Philadelphia 76ers: 8 Reasons Why Evan Turner Is Better in the Starting Lineup
Philadelphia 76ers head coach Doug Collins finally gets it.
It took the better part of two years, but Collins finally realized that the best starting lineup that he could put on the floor has Evan Turner at shooting guard.
Whether or not Turner is a prototypical 2-guard at this time is of little consequence. The fact remains that simply having him out on the court is essential to the growth of both Turner and the team.
Now that the former No. 2 overall pick is just starting to carve out his niche in the Sixers backcourt, let's take a look at eight reasons why Turner is better in the starting lineup than he is coming off of the bench.
The 6'7", 205-pound Turner is a difficult assignment for most guards in the NBA. There are very few shooting guards who have his size and strength, and when Turner brings the ball up the court for the 76ers, smaller point guards simply find it hard to defend him.
Turner's length and athleticism give other teams fits on the defensive end, and he's often able to outwork his opponent for loose balls and rebounds. Along with the 6'4" Jrue Holiday, Philadelphia has one of the biggest backcourt tandems in the NBA.
Frees Up Jrue Holiday
Evan Turner running the point allows fellow backcourt mate Jrue Holiday to play off the ball: a role in which he excels. Holiday is more of a "scoring guard" than a pure point, and if he isn't solely responsible for getting the team into the offense, it frees him up to do what he does naturally.
With Turner assuming a fair amount of the ball-handling duties in Philadelphia's first-round series against the Chicago Bulls, Holiday is averaging 18.2 PPG. In a perfect world, Turner would be the team's de facto point guard while Holiday would be more of a 2-guard on offense.
Increased Comfort Level with Andre Iguodala
Even though Andre Iguodala and Evan Turner do a lot of the same things, we're only now getting to see how effective they can be playing next to each other.
Iguodala is a lockdown defender Philadelphia employs against the other teams' best wing player. Turner, meanwhile, is more than capable of holding his own defensively, and serves as a fine complement to Iguodala. On the other end of the court, Turner's versatility allows Iguodala to either initiate the offense, curl off screens or slash to the basket, depending on the situation.
More playing time for Turner will only lead to an increased comfort level for both himself and his teammates whenever he's out on the court.
Lack of Alternatives
Jodie Meeks, more or less, is a one-dimensional player. And when that one dimension—long-range shooting—isn't working, he's more of a liability than anything else. Sixers head coach Doug Collins came to that conclusion earlier this year, and finally inserted Evan Turner into the starting lineup (at least temporarily) back in March.
Turner is far superior to Meeks defensively, and is a much more diverse talent in the frontcourt than the 6'4" Meeks, who is basically a spot-up shooter.
Outside of Meeks, Philadelphia doesn't have many other options at shooting guard. The 6'1" Lou Williams is an undersized, below-average defender who is best utilized as an "instant offense" option off of the bench.
Mid-Range Game/Ability to Create
Along with Jrue Holiday and Lou Williams, Evan Turner is one of the few players on the 76ers roster who can consistently create his shot off of the dribble. While is mid-range game is still under construction, Turner has shown a knack for breaking down defenders and getting to the rack with regularity.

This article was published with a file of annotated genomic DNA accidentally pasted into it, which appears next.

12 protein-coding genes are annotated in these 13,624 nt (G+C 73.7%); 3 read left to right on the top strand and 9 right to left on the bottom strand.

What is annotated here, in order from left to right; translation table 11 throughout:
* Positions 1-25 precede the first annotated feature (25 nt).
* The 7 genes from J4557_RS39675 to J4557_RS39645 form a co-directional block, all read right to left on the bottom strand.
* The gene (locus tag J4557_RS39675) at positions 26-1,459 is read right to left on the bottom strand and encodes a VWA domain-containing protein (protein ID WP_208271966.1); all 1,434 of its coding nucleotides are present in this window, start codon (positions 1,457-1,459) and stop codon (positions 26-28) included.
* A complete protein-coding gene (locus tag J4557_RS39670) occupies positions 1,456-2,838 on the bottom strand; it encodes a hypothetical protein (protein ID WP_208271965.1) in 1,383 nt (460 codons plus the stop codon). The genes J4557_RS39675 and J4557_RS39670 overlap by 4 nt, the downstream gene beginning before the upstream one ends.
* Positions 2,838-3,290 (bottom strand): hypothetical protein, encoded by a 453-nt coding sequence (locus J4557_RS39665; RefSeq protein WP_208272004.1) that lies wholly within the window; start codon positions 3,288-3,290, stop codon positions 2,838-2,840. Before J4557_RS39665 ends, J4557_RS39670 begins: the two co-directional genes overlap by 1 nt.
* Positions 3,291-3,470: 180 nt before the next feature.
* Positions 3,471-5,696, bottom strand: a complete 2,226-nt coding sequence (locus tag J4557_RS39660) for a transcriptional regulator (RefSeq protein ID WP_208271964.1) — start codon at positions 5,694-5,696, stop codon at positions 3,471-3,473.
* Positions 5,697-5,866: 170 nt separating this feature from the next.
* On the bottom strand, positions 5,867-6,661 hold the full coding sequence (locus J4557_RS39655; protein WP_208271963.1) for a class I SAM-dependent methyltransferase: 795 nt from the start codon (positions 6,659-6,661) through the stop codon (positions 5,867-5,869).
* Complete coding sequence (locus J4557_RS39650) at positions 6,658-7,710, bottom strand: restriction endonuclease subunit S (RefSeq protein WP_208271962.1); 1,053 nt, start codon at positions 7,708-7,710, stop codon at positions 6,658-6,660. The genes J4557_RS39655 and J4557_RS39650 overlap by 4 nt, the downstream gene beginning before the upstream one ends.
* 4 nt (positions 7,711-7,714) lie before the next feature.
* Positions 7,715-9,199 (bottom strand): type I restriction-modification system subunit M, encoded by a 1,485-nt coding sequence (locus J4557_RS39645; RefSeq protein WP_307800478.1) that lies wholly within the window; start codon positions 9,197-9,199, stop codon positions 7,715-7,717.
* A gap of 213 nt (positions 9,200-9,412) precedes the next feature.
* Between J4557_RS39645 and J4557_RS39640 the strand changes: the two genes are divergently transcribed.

A team that struggles with outside shooting like Philadelphia, needs to make it a point to attack the basket and draw contact from opposing defenses. Turner could help lead that charge, and the minutes he'll get as a starter will only serve to help him grow in that department.
Evan Turner, Jrue Holiday and Andre Iguodala are all more than capable of initiating the Sixers offense, and that flexibility gives Doug Collins a plethora of options in terms of offensive sets. The number of angles that a quick, young 76ers team can use to attack, only increases when there are multiple ball-handlers on the court.
If one of the three is having a good shooting night, Philadelphia can use one of the others at the point, then run screens or motion plays to put the ball in the hands of the hot man. Furthermore, the three-headed attack could potentially conserve each player's energy on offense, thus allowing them to be more effective on the defensive end.
Scoring Punch at Start of Game
As we saw in Game 5 of the 76ers' first-round series against the Bulls, Philadelphia is notorious for starting out slow on offense. With Evan Turner in the starting lineup—as opposed to Jodie Meeks—the team has a much better chance of getting out to a fast start.
Of course, starting Turner means that the bench is noticeably weaker as a result. But for a team like the 76ers that has to work so hard on offense to begin with, jumping out to an early lead is crucial. Not only does a hot start breed confidence, but it allows Philadelphia to focus on its best trait: team defense.
Evan Turner's rebounding rate (percentage of rebounds grabbed by a player while he's on the court) of 12.2, is well above the league average (9.9) and nearly double the average rate for guards (6.6).
The 23-year-old swingman has an uncanny ability to be in the right position once an errant shot caroms off of the rim. The 76ers are a mediocre rebounding team at best, but with Turner in the starting lineup, Philadelphia has a far better chance of corralling those misses that could lead to transition baskets and/or second-chance points.
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